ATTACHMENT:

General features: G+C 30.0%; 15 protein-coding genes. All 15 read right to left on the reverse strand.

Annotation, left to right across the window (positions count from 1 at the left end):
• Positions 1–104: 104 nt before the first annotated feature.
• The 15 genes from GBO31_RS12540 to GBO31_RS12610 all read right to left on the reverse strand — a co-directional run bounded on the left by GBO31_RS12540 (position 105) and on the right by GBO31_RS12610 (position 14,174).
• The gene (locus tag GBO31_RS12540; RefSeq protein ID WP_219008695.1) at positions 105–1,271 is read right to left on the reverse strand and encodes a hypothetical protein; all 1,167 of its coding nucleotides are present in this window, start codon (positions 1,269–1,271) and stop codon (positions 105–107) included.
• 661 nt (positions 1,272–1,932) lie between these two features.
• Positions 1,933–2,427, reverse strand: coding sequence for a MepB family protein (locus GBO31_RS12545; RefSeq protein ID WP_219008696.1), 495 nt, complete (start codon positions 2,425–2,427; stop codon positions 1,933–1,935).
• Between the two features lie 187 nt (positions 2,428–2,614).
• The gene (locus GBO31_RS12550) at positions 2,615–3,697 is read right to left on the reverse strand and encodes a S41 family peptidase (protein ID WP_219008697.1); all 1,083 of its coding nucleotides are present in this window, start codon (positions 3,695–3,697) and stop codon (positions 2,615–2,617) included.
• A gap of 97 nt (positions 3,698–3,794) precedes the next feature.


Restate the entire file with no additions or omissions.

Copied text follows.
General features: G+C 30.0%; 15 protein-coding genes. All 15 read right to left on the reverse strand.

Annotation, left to right across the window (positions count from 1 at the left end):
• Positions 1–104: 104 nt before the first annotated feature.
• The 15 genes from GBO31_RS12540 to GBO31_RS12610 all read right to left on the reverse strand — a co-directional run bounded on the left by GBO31_RS12540 (position 105) and on the right by GBO31_RS12610 (position 14,174).
• The gene (locus tag GBO31_RS12540; RefSeq protein ID WP_219008695.1) at positions 105–1,271 is read right to left on the reverse strand and encodes a hypothetical protein; all 1,167 of its coding nucleotides are present in this window, start codon (positions 1,269–1,271) and stop codon (positions 105–107) included.
• 661 nt (positions 1,272–1,932) lie between these two features.
• Positions 1,933–2,427, reverse strand: coding sequence for a MepB family protein (locus GBO31_RS12545; RefSeq protein ID WP_219008696.1), 495 nt, complete (start codon positions 2,425–2,427; stop codon positions 1,933–1,935).
• Between the two features lie 187 nt (positions 2,428–2,614).
• The gene (locus GBO31_RS12550) at positions 2,615–3,697 is read right to left on the reverse strand and encodes a S41 family peptidase (protein ID WP_219008697.1); all 1,083 of its coding nucleotides are present in this window, start codon (positions 3,695–3,697) and stop codon (positions 2,615–2,617) included.
• A gap of 97 nt (positions 3,698–3,794) precedes the next feature.